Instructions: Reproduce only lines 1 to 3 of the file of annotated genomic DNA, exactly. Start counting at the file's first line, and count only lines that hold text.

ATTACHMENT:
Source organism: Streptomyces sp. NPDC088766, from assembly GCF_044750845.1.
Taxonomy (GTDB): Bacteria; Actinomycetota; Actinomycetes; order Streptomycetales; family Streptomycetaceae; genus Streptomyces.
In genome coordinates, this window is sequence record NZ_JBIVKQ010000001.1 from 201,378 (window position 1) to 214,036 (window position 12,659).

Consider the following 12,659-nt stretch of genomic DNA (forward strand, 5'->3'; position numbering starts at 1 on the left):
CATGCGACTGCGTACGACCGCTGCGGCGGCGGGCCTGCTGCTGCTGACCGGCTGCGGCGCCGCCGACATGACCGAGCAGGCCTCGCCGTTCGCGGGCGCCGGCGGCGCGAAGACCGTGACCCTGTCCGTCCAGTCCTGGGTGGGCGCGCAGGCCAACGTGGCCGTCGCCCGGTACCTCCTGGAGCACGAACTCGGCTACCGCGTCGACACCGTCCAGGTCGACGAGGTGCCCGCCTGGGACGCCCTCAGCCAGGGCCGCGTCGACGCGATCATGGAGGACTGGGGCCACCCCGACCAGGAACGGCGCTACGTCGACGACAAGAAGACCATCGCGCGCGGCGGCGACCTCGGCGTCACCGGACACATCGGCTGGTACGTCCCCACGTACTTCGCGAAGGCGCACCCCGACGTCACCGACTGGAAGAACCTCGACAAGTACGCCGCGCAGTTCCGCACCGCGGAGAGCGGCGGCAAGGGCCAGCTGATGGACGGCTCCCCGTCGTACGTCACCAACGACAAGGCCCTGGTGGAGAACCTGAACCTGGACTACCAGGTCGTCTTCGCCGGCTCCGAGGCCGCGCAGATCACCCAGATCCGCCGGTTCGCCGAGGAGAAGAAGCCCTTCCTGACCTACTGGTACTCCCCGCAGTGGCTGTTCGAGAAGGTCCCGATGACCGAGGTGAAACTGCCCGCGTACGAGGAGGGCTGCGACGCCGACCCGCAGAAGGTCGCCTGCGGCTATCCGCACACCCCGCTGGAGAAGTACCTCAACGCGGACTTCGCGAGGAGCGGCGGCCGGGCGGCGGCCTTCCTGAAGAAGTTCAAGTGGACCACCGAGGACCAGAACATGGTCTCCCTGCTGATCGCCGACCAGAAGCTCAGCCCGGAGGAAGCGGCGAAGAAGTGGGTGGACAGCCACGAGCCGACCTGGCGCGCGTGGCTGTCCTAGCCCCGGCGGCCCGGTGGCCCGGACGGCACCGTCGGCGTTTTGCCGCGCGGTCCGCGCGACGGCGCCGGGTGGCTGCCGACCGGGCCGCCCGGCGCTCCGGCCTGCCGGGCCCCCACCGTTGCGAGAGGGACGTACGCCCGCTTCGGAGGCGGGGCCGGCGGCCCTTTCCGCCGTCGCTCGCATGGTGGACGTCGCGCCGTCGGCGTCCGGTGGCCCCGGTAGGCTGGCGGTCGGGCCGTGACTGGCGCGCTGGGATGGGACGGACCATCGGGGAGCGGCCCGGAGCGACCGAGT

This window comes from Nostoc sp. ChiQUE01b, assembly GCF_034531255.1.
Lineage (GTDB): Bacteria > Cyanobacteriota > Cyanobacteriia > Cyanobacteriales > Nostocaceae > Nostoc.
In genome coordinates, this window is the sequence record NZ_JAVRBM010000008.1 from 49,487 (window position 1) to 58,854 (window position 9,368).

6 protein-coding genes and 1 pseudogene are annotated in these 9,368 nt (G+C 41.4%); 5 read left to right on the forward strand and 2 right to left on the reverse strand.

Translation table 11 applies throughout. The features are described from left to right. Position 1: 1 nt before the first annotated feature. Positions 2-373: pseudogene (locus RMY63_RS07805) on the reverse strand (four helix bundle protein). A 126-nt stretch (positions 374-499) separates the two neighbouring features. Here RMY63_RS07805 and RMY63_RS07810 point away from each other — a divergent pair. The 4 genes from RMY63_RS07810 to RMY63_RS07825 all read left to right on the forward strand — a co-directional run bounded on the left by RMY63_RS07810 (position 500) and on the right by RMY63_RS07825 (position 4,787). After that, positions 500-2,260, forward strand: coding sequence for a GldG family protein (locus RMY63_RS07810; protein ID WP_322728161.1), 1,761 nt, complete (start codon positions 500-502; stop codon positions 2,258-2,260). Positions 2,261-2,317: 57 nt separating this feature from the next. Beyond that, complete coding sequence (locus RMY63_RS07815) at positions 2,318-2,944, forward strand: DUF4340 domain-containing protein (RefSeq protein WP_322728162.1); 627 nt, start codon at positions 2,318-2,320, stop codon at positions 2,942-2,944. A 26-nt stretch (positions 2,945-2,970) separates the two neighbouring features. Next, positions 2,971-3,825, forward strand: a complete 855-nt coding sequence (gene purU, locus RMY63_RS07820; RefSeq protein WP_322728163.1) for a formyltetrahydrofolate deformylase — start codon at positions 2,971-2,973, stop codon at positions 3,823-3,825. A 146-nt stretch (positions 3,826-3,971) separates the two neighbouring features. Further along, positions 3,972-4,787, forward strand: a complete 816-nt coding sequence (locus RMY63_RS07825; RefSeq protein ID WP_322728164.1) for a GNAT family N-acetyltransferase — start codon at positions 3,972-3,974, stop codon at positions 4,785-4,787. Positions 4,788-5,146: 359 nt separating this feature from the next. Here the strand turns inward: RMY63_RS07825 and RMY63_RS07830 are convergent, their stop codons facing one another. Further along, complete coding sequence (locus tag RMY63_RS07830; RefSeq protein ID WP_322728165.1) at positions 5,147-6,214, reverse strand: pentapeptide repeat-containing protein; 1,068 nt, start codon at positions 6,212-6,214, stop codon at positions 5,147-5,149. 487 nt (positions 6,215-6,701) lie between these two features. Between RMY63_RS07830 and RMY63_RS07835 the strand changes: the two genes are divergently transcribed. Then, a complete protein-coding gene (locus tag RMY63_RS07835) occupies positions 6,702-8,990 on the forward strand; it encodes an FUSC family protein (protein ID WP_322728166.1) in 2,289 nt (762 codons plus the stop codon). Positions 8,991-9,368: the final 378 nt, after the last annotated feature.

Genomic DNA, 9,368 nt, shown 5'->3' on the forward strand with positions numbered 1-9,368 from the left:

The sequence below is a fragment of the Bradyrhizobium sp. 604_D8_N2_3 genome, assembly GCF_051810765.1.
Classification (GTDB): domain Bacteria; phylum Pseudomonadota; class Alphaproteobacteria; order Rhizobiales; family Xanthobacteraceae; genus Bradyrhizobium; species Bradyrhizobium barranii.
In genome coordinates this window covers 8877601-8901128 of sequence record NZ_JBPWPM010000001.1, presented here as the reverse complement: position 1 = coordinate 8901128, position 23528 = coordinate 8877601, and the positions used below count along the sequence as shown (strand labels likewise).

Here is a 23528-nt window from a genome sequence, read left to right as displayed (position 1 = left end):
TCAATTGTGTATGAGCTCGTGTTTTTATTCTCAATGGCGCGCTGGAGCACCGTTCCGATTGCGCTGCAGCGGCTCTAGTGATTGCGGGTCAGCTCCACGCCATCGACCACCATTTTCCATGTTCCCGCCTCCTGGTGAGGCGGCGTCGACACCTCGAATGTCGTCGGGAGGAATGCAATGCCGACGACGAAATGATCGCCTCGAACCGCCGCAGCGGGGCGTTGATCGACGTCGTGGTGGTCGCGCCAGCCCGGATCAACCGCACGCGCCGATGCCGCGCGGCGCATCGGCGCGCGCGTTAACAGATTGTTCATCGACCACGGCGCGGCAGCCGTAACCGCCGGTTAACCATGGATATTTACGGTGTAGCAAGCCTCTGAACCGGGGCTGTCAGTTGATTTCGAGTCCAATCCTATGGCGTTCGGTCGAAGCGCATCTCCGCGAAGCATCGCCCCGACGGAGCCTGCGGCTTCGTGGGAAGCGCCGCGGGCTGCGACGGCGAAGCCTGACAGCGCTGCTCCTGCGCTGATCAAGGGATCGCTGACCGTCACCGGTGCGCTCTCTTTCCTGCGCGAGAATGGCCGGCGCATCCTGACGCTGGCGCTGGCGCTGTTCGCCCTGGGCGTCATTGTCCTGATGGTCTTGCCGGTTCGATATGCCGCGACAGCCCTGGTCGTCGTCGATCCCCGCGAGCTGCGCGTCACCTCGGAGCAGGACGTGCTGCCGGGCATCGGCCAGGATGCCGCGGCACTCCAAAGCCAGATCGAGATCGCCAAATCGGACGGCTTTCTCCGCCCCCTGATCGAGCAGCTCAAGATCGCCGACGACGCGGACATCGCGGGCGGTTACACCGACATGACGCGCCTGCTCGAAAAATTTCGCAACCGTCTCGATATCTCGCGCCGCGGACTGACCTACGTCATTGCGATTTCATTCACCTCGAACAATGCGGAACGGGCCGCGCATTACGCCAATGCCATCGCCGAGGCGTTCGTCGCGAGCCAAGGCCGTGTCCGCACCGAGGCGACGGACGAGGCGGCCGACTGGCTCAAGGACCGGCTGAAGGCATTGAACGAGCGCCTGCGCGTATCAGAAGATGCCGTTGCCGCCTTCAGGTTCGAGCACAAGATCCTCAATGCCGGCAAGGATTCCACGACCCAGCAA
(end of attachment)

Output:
Source organism: Streptomyces sp. NPDC088766, from assembly GCF_044750845.1.
Taxonomy (GTDB): Bacteria; Actinomycetota; Actinomycetes; order Streptomycetales; family Streptomycetaceae; genus Streptomyces.
In genome coordinates, this window is sequence record NZ_JBIVKQ010000001.1 from 201,378 (window position 1) to 214,036 (window position 12,659).